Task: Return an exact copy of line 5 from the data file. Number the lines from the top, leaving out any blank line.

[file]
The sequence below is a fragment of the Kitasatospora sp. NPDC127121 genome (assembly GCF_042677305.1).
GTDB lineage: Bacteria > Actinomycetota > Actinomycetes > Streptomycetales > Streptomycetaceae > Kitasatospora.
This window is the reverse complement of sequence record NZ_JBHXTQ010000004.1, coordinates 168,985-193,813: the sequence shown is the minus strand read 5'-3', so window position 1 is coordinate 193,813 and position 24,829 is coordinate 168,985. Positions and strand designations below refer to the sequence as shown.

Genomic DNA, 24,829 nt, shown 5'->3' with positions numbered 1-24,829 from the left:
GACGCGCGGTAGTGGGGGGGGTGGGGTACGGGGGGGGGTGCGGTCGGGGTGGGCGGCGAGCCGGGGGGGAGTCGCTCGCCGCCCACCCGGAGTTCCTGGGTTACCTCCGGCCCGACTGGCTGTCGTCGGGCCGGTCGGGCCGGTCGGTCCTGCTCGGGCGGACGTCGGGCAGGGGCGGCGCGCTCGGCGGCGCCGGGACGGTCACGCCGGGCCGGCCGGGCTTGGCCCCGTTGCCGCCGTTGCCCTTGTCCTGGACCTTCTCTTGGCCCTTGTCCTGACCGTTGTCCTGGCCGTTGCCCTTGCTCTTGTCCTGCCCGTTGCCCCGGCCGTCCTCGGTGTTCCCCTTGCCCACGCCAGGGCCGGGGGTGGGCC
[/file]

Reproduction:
GACGCGCGGTAGTGGGGGGGGTGGGGTACGGGGGGGGGTGCGGTCGGGGTGGGCGGCGAGCCGGGGGGGAGTCGCTCGCCGCCCACCCGGAGTTCCTGGGTTACCTCCGGCCCGACTGGCTGTCGTCGGGCCGGTCGGGCCGGTCGGTCCTGCTCGGGCGGACGTCGGGCAGGGGCGGCGCGCTCGGCGGCGCCGGGACGGTCACGCCGGGCCGGCCGGGCTTGGCCCCGTTGCCGCCGTTGCCCTTGTCCTGGACCTTCTCTTGGCCCTTGTCCTGACCGTTGTCCTGGCCGTTGCCCTTGCTCTTGTCCTGCCCGTTGCCCCGGCCGTCCTCGGTGTTCCCCTTGCCCACGCCAGGGCCGGGGGTGGGCC